In addition to the societal merits, investing in green leases makes good business sense. In the third quarter of 2007, green buildings commanded rents of $2.65 per square foot more than in non-sustainable commercial buildings, cites research from the University of San Diego.

Given the industrywide push for sustainability and the growing insistence on environmentally sustainable real estate practices from federal, state and municipal governments, it is imperative that both landlords and tenants make leases flexible enough to allow for green accommodations in the future, says S. Michael Brooks, a partner specializing in commercial real estate at Aird & Berlis, a Toronto-based law firm. With commercial leases spanning an average of between 10 and 20 years, he notes, the parties entering into a lease today should allow for future sustainability efforts.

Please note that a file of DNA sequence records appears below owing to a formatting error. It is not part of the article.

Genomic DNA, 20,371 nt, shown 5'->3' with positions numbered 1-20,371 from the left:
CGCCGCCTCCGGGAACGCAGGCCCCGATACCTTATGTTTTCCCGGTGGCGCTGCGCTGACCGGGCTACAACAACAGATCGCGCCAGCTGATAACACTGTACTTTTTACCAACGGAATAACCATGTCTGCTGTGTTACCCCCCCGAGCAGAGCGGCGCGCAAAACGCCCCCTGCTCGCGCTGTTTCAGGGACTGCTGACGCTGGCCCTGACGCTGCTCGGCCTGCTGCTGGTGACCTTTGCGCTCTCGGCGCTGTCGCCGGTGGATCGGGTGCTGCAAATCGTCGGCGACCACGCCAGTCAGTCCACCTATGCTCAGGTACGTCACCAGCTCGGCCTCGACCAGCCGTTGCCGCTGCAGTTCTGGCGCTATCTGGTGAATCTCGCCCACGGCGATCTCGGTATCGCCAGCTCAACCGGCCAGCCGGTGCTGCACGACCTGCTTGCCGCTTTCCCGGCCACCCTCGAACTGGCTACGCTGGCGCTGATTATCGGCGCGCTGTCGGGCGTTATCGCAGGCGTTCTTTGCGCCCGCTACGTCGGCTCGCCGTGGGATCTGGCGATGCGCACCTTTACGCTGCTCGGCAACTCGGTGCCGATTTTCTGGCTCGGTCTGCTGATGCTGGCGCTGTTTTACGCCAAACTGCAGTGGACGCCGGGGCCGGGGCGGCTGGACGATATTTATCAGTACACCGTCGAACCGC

How can real estate executives ensure their green leases are enforcable? The answer is to make environmental objectives clear and as specific as possible. One way to ensure it is to adhere to the Leadership in Energy and Environmental Design (LEED) certification from the U.S. Green Building Council. For uncertified properties, the lease should have clauses stating targets for the building's environmental performance, including the anticipated amount of energy use, water consumption and waste reduction. It should also outline the technologies and measures to be used to improve environmental sustainability. Those may include, among others: preferred products, alternate sources of energy such as solar and wind power,the use of day lighting, requirements for reducing water consumption for landscaping and low-flow faucets and toilets.